Bitcoin Payment Provider OpenNode Secures $20M Series A co-led by Twitter, Kingsway, Tim Draper, Others

Bitcoin payment provider OpenNode has finalized a $20 million Series A round that was led by U.K. firm Kingsway at a $220 million valuation in order support its international  expansion.

Other participants in OpenNode’s investment round include Twitter, venture capital investor Tim Draper and Avon Ventures, a VC fund that is affiliated with Fidelity Investments.
Established in 2018, Los Angeles-headquartered OpenNode processes and settles BTC transactions instantly via the Lightning Network (LN), the system for enhancing bitcoin’s scalability.

OpenNode stated its systems for businesses and platforms include payment buttons, hosted checkouts, digital commerce plug-ins and optimized APIs.

Tim Draper stated:

“OpenNode allows the retailer to accept bitcoin without having to pay the banks or the credit card companies the 2% to 4%. OpenNode can do it with only a fraction of the energy cost required for an on-chain bitcoin transaction,”

OpenNode charges a 1% transfer fee, according to the company’s official website.

Twitter group product manager Esther Crawford remarked:

“Digital currencies encourage more people globally to participate in the economy, and with less friction. OpenNode is creating easier pathways for anyone, anywhere to access the digital economy through their seamless integration of bitcoin payments.”

Notably Twitter is OpenNode’s latest backer, reflecting the social media network’s “growing moves into crypto.”

In November of last year, Twitter introduced a dedicated crypto team. Twitter CEO Jack Dorsey, a strong Bitcoin supporter, soon after left his role at Twitter “to focus on payments firm Square, later renamed Block.”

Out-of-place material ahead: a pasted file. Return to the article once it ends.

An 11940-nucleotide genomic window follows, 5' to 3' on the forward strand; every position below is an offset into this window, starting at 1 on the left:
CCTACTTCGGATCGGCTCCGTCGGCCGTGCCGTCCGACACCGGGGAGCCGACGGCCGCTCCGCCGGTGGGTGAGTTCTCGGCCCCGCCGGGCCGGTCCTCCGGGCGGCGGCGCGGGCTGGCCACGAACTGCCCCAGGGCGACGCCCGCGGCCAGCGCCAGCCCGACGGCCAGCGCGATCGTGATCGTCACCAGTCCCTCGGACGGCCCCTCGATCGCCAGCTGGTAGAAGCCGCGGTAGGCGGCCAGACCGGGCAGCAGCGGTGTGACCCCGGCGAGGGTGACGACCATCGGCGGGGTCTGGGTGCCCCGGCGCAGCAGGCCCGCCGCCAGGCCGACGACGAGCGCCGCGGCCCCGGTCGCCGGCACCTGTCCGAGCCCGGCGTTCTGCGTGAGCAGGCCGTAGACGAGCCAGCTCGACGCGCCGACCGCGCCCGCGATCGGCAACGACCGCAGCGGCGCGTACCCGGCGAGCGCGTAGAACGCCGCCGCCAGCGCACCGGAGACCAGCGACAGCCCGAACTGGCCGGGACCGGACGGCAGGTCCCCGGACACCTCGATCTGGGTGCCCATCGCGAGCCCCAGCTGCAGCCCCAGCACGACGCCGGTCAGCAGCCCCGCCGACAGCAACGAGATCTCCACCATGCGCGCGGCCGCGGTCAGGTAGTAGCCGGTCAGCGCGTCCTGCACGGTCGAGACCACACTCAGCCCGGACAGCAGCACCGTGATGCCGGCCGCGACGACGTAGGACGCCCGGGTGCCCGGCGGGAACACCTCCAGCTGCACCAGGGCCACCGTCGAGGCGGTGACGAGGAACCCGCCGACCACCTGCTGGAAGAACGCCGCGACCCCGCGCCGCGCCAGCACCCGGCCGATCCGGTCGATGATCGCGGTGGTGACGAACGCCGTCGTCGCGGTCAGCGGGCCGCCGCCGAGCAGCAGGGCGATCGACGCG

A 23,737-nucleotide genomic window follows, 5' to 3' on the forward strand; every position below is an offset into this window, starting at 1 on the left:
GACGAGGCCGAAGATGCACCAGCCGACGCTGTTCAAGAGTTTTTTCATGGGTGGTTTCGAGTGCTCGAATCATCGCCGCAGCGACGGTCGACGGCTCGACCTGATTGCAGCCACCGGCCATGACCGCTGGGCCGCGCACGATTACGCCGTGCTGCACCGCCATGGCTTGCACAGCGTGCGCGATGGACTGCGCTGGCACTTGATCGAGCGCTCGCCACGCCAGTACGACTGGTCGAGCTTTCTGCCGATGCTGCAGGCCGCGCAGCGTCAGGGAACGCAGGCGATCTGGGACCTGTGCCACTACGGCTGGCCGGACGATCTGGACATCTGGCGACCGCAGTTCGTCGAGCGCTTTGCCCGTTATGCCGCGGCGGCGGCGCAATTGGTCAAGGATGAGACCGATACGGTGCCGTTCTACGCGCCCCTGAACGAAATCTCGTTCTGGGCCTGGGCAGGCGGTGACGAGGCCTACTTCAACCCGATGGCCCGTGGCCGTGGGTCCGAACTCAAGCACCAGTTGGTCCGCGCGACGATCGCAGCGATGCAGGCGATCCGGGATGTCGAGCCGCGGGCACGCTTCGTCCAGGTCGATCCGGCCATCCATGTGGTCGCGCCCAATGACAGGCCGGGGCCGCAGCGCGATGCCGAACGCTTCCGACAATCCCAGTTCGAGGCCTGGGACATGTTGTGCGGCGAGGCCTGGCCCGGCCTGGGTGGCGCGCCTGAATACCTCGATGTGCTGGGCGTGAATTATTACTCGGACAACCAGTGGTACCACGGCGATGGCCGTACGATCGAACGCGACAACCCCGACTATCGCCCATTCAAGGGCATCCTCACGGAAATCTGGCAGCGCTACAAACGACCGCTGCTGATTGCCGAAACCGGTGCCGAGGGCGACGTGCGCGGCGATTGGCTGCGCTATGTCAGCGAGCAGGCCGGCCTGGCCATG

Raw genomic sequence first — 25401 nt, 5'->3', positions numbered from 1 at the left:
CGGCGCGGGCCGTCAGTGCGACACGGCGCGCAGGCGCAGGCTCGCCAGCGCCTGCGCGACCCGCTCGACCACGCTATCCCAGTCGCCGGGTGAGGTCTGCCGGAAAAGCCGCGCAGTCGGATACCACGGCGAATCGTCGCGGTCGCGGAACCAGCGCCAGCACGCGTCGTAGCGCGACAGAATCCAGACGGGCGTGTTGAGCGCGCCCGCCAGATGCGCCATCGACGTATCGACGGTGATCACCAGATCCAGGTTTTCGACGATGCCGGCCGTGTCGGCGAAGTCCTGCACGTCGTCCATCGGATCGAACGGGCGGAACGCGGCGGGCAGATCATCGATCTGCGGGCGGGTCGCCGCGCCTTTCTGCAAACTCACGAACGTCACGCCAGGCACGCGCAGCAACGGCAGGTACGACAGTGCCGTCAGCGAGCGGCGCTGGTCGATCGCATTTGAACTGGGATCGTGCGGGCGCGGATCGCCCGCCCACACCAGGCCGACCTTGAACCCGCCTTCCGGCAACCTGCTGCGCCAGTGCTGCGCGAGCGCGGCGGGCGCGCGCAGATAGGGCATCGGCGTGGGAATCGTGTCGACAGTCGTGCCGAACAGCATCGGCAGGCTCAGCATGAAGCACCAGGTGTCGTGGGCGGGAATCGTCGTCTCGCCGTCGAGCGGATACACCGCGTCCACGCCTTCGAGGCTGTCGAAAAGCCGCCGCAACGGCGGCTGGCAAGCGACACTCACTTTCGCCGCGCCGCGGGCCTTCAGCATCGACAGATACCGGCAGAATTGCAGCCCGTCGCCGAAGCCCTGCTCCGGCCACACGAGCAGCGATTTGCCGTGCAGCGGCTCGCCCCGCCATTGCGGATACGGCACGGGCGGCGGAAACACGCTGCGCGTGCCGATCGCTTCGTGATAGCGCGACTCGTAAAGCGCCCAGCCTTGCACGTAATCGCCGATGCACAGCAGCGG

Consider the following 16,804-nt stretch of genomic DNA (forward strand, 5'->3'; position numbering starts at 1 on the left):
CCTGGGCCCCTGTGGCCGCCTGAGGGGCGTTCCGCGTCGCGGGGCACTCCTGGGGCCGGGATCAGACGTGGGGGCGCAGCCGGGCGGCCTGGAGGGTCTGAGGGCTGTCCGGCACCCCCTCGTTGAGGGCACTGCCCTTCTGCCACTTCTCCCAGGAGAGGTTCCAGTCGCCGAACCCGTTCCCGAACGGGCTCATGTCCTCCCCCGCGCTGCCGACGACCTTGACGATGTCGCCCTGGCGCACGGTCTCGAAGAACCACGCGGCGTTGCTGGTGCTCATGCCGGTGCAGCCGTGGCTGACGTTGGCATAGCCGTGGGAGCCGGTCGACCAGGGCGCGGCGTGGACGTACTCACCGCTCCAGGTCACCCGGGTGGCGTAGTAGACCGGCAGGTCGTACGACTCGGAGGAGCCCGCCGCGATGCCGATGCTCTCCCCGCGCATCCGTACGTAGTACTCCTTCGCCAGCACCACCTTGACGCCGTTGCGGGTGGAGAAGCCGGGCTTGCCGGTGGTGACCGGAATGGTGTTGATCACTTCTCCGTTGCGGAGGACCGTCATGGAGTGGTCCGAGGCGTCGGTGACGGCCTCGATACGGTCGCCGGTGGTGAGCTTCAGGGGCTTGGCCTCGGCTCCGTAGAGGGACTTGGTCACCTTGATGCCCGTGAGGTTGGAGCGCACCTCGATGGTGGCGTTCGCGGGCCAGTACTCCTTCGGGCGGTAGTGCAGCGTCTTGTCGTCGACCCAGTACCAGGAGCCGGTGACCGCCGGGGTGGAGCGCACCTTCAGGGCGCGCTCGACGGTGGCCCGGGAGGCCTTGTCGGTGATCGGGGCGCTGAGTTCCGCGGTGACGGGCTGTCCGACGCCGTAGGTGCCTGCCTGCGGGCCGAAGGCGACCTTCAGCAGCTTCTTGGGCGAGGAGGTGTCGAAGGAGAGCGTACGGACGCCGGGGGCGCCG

Recently, Twitter introduced non-fungible token (NFT) verification services and also posted a job listing for a senior crypto role.

As previously reported, the developers at OpenNode, which aims to offer a simple and reliable payments stack for businesses, noted (in November 2020) that they had released the original beta version of their platform in November 2018.

The OpenNode team wrote in a blog post that they’ve grown really fast over the years. They claim that they’ve learned more than they could have ever predicted during their “hard-fought journey.” OpenNode had also mentioned that they remain focused on promoting Bitcoin (BTC) adoption across the globe.

OpenNode further confirmed that their small team had been working remotely due to the COVID-19 outbreak. Like most other companies, they’ve had to make changes or adjustments to their working procedures. But OpenNode claimed that they’ve “remained highly productive” despite the challenges due to COVID.

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